We stopped at Middleburg for coffee on the Main Rd. out of town. A brand new coffee shop, with a cool stoep for shelter. And a friendly 17yr old Grade 11 student who served us. She was not only enthusiastic and keen to sell us more than we needed to eat, but is planning her adventure. She will join three of her friends in December in a cycle ride to Cape Town. A 970km ride to raise funds for a school vehicle. She is at the Afrikaans High School, which is 70% black. Her joy at planning this project was infectious.

Supper at the Spur in Graaff-Reinet. And assisted in our meal choices by Esmerelda who admitted to having had a hectic long weekend with the Harley-Davidson Ralley here in town. But she was cheerful, and readily assisted us with a lovely smile. She is also planning an adventure: in December she will give birth to a child. A new life, within a mother who radiates a zest for life.

And I am inspired by my fellow citizens. I am able to believe in the future, and find joy in living in the present. Pray for us all, that we might live life with joyful abandonment to the will of God.

Tuesday, September 25, 2007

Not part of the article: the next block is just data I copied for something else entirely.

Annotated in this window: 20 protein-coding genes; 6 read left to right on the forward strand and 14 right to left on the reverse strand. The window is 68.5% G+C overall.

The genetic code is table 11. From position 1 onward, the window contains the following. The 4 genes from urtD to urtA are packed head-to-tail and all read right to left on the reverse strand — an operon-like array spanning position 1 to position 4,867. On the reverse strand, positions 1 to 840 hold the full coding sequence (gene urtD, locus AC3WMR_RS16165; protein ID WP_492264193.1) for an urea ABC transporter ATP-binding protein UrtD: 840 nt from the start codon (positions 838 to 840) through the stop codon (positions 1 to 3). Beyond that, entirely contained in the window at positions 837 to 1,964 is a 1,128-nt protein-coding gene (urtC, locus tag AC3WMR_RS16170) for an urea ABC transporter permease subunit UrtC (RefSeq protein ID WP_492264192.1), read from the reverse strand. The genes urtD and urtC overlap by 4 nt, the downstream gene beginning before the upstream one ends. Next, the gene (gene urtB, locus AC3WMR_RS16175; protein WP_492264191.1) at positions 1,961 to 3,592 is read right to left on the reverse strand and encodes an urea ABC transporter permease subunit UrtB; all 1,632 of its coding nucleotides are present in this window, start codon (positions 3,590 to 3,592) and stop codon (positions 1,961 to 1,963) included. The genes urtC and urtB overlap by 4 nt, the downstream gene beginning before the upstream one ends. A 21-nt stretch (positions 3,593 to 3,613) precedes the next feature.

24th September is a National Holiday known as Heritage Day. A day intended as a celebration of our diversity - and a healing of our past division. And Jenny and I rode through the middle of our country's history.

We rode from Clarens to Zastron - 350km. Which is a short distance to cover so much pain, warfare, and political conflict. This used to be a grassed savannah, populated by herds of wildebeest and other game. The ruling tribe was the BaTlokwe, under the leadership of MaNtatese, a wild woman who took no prisoners. She was feared by the KhoiSan (who retreated into the mountains)and the BaRolong and other more peaceful Tswana people. Moshoeshoe was secure in his BaSotho mountain kingdom of ThabaBoseu. But then she ran into migrating Boers from the Cape Colony, who gradually forced her into smaller areas. They staked ownership of Colcolan (a corruption of Hlohlowane "ridge of the battle"), Hobhouse (after civil rights campaigner Emily Hobhouse) Wepener (named after Commandant Louw Wepener), and Zastron (the wife of President Brand)

We stopped at each dorpie, found the town square, and the familiar roads: Voortrekker Rd, Piet Retief Rd, and a Church Street replete with a huge Dutch Reformed church. The towns are small, neglected, and dusty. The sadness of this blood-soaked land is giving way to tired villages that exist for reasons of history: each is the distance an oxwagon could travel in a day.

When we reached Zastron we had ridden enough so stopped at Die Oude Werf B&B. Supper in the Maluti Hotel in little red booths, and rode back to the B&B under a star bedecked sky.

Pray for our land - that our diversity enriches our present.

Monday, September 24, 2007

The Travelling Helmet

I am riding with a new helmet.
(and with a new bike come to think of it)